last edited: December 7, 2011, 9pm [added recommendation on beer & wine]; also edited on December 13, 2010, 1:05am [improved a few poorly worded sentences]
I’ve noticed several franchised “Urban Flats Flatbread & Wine Co.” closing this year in the southeast, such as Orlando FL, Winter Park FL, Lawrenceville GA, and Atlanta GA (pictured to the right). Something clearly isn’t resonating with potential and repeat customers. Many franchises suffer from this ‘surprise’ problem leaving execs scratching their heads about what is going wrong. I’ll put on my pundit hat and give you my opinion and recommendations.
HOW RESTAURANTS ARE JUDGED BY CUSTOMERS:
People will instinctively judge a restaurant on three elements, and to draw repeat business you need to excel in at least two of these (and be at least average in the third) in the eyes of your local customer base:
- FOOD: Is the food memorable and superb all around?
- PRICING: Is the pricing at or below the competition; does it provide value?
- AMBIANCE/EXPERIENCE: Is the customer experience superb with a unique and comfortable interior design?
A restaurant could succeed by satisfying only two of three criteria. For example, you could provide an excellent customer experience and have great food, but prices are too high. Cheesecake Factory and J. Alexanders are examples of this but both still generate excellent sales.
HOW URBAN FLATS RATES:
According to most of the reviews I’ve read online, Urban Flats rates as follows:
- FOOD: Average food, flats are minimalistic…not bad but not excellent either
- PRICING: A bit high – $10 cheeseburger, $8.50 Loaded Potato appetizer, $10 “flats” pizza
- AMBIANCE/EXPERIENCE: Average, some described it as trying too hard to be cool. Music is too loud to talk. If you have to describe your restaurant as hip in advertising, you probably are not.
Other repeat comments are that visitors expected a walk up ordering counter and self seating, but it’s a sit down wine bar. The menu is surprisingly diverse for a “flats” restaurant. It showcases very high end salads and entrées ranging from salmon and tandori chicken. People understandably describe the “flats” as “pizza” even though there is no mention of pizza on the menu.
Also see: Urban Flats Menu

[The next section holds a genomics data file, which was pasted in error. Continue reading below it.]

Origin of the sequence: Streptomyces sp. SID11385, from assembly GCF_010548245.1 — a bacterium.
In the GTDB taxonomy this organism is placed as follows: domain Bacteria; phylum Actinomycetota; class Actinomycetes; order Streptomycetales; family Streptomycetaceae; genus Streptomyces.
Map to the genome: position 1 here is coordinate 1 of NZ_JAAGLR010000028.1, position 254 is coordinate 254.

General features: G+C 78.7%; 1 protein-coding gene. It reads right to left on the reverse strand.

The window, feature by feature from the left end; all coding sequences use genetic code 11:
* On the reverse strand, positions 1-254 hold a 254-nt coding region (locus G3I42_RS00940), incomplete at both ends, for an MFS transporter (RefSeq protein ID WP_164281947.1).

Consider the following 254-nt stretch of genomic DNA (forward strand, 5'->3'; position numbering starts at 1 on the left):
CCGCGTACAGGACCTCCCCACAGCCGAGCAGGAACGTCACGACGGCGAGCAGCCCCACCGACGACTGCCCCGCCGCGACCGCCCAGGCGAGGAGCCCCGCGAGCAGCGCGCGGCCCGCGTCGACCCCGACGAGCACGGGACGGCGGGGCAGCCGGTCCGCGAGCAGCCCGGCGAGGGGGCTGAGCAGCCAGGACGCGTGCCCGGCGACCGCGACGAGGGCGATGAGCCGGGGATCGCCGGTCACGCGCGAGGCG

FIXING THE BUSINESS
I could see this concept get on the path to profitability by switching to a limited menu of “flats” priced at the fast casual norm of $6-$8. And, only selling sides that support the “flats” sales such as salads. The service style should be fast (under 5 minutes to receive your order) and be located in storefronts where you’d find fast casual restaurants like Panera Bread, Go Roma, or Noodle & Company.
Ditch the waiters and table service, ditch trying to be a hip bar. Ditch the menu items that do not support the “flats”, shrink your footprint to under 3,000 square feet. Make the seating comfortable to individuals and groups. Try to infuse “authenticity” into your brand story, focus on the unique “flats”, don’t fight the pizza comparison. Hire a new chef consultant (you need outside unbiased help right now) to restructure the menu, and rework foods to get the food costs well under 30%. Hire an experienced research firm to test and improve the menu (email me if anyone wants research firm recommendations). Let the chef consultant work closely with the research firm for best results. Since stores already have bars and liquor licenses, have a couple of low-cost wines and decent draft beers with the pizza, but I’d drop the hard liquor permits if possible and just do beer and wine. Flipper’s Pizzeria and Go Roma do this successfully while keeping it family friendly. You may be tempted to go the sports bar route but I wouldn’t recommend it in this instance because you’ll get lost in the shuffle as most sit down pizza places already pseudo try that.
Currently, there is little unique about Urban Flats other than their “flats” pizza. Luckily, there is a market void for quality under-5-minute pizza restaurants (Red Brick Pizza is currently trying to exploit this niche with high-temp stone hearth ovens that cooks pizza in 3-4 minutes…I’ll do a review of Red Brick Pizza soon because I think they’re screwing up too). If I owned Urban Flats, I’d bet the farm on branding the restaurant entirely around the “flats”. Try being more kid friendly with the menu and seating in your suburban locations and you’ll get many more of the coveted large family groups. Gimme’ a combo that includes a flat, salad or side and drink for $10.
The foundation and sole goal for this turnaround is getting people in the door, returning every week, and encouraging their friends to check it out. Once customers consistently fill the seats and gross sales are high enough to at least reduce prime costs under 60% and rent under 10%, then owners/managers can pontificate on increasing profitability by increasing average liquor sales, optimizing labor schedules, table turnover times, and getting their friends posh jobs at the bar.
As I write this I’m reminded of the reality show “Kitchen Nightmares” starring Chef Gordon Ramsey. Ramsay doesn’t come out and say it but his formula for saving restaurants from bankruptcy hinges on fixing the three criteria above. He (1) reduces the complexity and size of the menu, (2) reduces the prices to encourage repeat business and match competition, and (3) remodels the interior design and employee’s attitudes.